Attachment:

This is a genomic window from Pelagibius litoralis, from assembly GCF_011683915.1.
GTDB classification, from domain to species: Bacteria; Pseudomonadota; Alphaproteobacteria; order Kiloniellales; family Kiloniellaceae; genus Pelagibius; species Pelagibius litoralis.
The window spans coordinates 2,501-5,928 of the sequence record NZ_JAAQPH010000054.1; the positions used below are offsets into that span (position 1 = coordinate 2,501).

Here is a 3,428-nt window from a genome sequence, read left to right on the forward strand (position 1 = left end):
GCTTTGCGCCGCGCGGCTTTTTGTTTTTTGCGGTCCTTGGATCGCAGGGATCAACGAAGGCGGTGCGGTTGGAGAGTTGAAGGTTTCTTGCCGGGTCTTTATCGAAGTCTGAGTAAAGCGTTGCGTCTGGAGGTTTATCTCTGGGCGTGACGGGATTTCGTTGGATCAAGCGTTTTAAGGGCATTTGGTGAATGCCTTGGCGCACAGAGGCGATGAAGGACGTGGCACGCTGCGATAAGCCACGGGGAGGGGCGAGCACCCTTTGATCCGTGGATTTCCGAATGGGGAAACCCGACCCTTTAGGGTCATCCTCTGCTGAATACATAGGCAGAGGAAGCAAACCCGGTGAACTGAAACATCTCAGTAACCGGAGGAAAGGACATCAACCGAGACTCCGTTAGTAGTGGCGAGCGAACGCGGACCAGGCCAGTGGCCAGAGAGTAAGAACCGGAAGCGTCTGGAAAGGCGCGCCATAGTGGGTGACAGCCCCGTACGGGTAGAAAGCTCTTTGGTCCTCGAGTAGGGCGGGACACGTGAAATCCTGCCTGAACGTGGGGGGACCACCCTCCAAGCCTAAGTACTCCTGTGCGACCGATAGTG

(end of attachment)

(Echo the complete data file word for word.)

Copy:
This is a genomic window from Pelagibius litoralis, from assembly GCF_011683915.1.
GTDB classification, from domain to species: Bacteria; Pseudomonadota; Alphaproteobacteria; order Kiloniellales; family Kiloniellaceae; genus Pelagibius; species Pelagibius litoralis.
The window spans coordinates 2,501-5,928 of the sequence record NZ_JAAQPH010000054.1; the positions used below are offsets into that span (position 1 = coordinate 2,501).

Here is a 3,428-nt window from a genome sequence, read left to right on the forward strand (position 1 = left end):
GCTTTGCGCCGCGCGGCTTTTTGTTTTTTGCGGTCCTTGGATCGCAGGGATCAACGAAGGCGGTGCGGTTGGAGAGTTGAAGGTTTCTTGCCGGGTCTTTATCGAAGTCTGAGTAAAGCGTTGCGTCTGGAGGTTTATCTCTGGGCGTGACGGGATTTCGTTGGATCAAGCGTTTTAAGGGCATTTGGTGAATGCCTTGGCGCACAGAGGCGATGAAGGACGTGGCACGCTGCGATAAGCCACGGGGAGGGGCGAGCACCCTTTGATCCGTGGATTTCCGAATGGGGAAACCCGACCCTTTAGGGTCATCCTCTGCTGAATACATAGGCAGAGGAAGCAAACCCGGTGAACTGAAACATCTCAGTAACCGGAGGAAAGGACATCAACCGAGACTCCGTTAGTAGTGGCGAGCGAACGCGGACCAGGCCAGTGGCCAGAGAGTAAGAACCGGAAGCGTCTGGAAAGGCGCGCCATAGTGGGTGACAGCCCCGTACGGGTAGAAAGCTCTTTGGTCCTCGAGTAGGGCGGGACACGTGAAATCCTGCCTGAACGTGGGGGGACCACCCTCCAAGCCTAAGTACTCCTGTGCGACCGATAGTG